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Thread: Military Trans ban

  1. #21
    Simpleton Alan's Avatar
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    Quote Originally Posted by gimmethesimplelife View Post
    Although I don't agree with kicking out someone 20 pounds over some weight guideline, to kick out someone expressing themselves for who they truly are - a very personal and vicious attack. Very much so. And I say this with no skin the game as I am not transgender and have honestly not known many transgenders that I was aware of in my life. It was a very low thing of Trump to do and I sincerely hope for huge eventual legal settlements for all victimized by this decision.
    That's a good social justice answer, but what about a military readiness answer?

    I don't know if you're aware, but currently you can't serve in the military if you have any medical conditions that require constant treatment or excessive accommodation. That's why people with asthma, diabetes, permanent STD's/STI's (like HIV), people with cancer or a recurring history of cancer and individuals with physical disabilities can't serve (except in very rare cases where a specific waiver is granted).

    Transgender individuals require hormone replacement therapy, they require psychiatric care during transition, and if they elect to get surgery it can take 2-4 years for them to recover to the point of being eligible to deploy. On top of that, after the surgery they are at a higher risk of infection for the rest of their life, which complicates any attempt at sending them to the field to train where hygiene isn't always able to be pristinely maintained. An overseas deployment also puts the individual at risk because they may not have steady access to their hormone replacement drugs, which leads to withdrawal and hormone imbalances as well as health problems. So, just like diabetics and cancer patients and individuals with physical or mental disabilities, it may not be feasible to accommodate every social justice agenda which comes down the pike.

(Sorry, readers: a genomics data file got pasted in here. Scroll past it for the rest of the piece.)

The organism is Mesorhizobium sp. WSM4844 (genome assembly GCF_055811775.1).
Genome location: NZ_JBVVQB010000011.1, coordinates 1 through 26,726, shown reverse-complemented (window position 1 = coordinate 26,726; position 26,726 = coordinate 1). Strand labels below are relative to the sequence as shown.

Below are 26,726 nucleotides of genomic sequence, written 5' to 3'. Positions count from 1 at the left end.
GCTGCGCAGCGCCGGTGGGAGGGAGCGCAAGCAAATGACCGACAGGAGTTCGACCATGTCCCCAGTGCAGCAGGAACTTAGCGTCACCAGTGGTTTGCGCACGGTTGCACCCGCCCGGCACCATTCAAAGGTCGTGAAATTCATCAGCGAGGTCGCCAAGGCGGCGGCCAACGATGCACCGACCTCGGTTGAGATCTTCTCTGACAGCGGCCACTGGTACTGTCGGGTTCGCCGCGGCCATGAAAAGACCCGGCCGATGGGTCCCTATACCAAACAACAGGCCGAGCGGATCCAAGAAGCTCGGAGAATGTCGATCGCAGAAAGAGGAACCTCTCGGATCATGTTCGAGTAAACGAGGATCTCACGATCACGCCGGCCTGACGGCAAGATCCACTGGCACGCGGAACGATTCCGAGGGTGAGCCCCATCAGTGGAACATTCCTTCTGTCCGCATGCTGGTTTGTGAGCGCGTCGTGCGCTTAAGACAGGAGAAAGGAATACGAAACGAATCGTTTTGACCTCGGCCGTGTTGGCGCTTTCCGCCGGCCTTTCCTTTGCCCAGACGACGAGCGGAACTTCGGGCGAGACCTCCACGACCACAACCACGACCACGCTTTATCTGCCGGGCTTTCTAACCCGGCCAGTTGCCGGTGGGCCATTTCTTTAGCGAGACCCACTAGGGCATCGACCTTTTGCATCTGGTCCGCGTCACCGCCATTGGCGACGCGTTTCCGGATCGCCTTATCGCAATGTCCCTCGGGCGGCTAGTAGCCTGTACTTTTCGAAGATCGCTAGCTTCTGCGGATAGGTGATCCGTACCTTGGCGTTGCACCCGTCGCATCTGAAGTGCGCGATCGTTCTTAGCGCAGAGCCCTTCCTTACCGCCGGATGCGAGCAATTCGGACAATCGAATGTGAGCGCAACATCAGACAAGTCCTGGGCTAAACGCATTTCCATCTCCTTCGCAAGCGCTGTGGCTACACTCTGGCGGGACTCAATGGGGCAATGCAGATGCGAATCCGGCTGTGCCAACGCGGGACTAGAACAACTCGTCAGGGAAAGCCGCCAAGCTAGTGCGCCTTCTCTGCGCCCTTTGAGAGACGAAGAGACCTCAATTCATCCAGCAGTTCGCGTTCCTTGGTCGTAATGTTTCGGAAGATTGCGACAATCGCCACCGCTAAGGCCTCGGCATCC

"Things should be made as simple as possible, but not one bit simpler." ~ Albert Einstein

  2. #22
    Senior Member jp1's Avatar
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    Quote Originally Posted by Alan View Post
    Just for the sake of argument, there's a whole slew of physical and mental conditions which bar a person from military service. A friend of mine was discharged after 15 years of service for being 20 pounds overweight. How is this different?